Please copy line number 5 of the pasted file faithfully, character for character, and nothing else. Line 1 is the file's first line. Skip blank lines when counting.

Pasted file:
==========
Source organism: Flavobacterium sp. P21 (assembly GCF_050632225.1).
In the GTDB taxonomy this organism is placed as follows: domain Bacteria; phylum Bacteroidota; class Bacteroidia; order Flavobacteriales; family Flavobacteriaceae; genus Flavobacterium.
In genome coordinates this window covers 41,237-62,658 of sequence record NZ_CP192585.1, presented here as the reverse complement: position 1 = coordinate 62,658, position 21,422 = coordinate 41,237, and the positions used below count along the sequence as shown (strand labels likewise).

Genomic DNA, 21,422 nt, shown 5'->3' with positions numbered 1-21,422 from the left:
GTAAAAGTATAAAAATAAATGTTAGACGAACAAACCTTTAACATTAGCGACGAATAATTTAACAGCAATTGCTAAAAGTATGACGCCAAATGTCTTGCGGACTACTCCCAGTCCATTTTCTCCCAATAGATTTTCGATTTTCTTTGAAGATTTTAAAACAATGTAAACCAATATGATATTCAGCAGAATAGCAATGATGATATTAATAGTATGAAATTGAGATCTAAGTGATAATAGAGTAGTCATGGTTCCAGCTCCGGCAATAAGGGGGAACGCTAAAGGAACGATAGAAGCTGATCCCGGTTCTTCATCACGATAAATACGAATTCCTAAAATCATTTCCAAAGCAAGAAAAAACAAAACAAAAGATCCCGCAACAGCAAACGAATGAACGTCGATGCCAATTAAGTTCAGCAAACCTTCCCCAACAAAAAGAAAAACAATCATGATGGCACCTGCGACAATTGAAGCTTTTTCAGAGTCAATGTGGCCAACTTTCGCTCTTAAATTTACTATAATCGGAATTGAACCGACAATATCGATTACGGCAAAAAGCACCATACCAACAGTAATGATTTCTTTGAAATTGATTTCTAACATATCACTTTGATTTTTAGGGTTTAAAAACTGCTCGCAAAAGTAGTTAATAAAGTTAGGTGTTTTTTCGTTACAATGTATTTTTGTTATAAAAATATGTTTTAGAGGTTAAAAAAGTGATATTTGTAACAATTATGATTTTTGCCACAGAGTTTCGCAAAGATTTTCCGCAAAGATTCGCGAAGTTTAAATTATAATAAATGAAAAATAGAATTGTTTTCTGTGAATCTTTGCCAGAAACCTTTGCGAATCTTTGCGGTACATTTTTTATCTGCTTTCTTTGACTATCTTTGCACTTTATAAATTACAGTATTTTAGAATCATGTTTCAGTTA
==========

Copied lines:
GTAAAAGTATAAAAATAAATGTTAGACGAACAAACCTTTAACATTAGCGACGAATAATTTAACAGCAATTGCTAAAAGTATGACGCCAAATGTCTTGCGGACTACTCCCAGTCCATTTTCTCCCAATAGATTTTCGATTTTCTTTGAAGATTTTAAAACAATGTAAACCAATATGATATTCAGCAGAATAGCAATGATGATATTAATAGTATGAAATTGAGATCTAAGTGATAATAGAGTAGTCATGGTTCCAGCTCCGGCAATAAGGGGGAACGCTAAAGGAACGATAGAAGCTGATCCCGGTTCTTCATCACGATAAATACGAATTCCTAAAATCATTTCCAAAGCAAGAAAAAACAAAACAAAAGATCCCGCAACAGCAAACGAATGAACGTCGATGCCAATTAAGTTCAGCAAACCTTCCCCAACAAAAAGAAAAACAATCATGATGGCACCTGCGACAATTGAAGCTTTTTCAGAGTCAATGTGGCCAACTTTCGCTCTTAAATTTACTATAATCGGAATTGAACCGACAATATCGATTACGGCAAAAAGCACCATACCAACAGTAATGATTTCTTTGAAATTGATTTCTAACATATCACTTTGATTTTTAGGGTTTAAAAACTGCTCGCAAAAGTAGTTAATAAAGTTAGGTGTTTTTTCGTTACAATGTATTTTTGTTATAAAAATATGTTTTAGAGGTTAAAAAAGTGATATTTGTAACAATTATGATTTTTGCCACAGAGTTTCGCAAAGATTTTCCGCAAAGATTCGCGAAGTTTAAATTATAATAAATGAAAAATAGAATTGTTTTCTGTGAATCTTTGCCAGAAACCTTTGCGAATCTTTGCGGTACATTTTTTATCTGCTTTCTTTGACTATCTTTGCACTTTATAAATTACAGTATTTTAGAATCATGTTTCAGTTA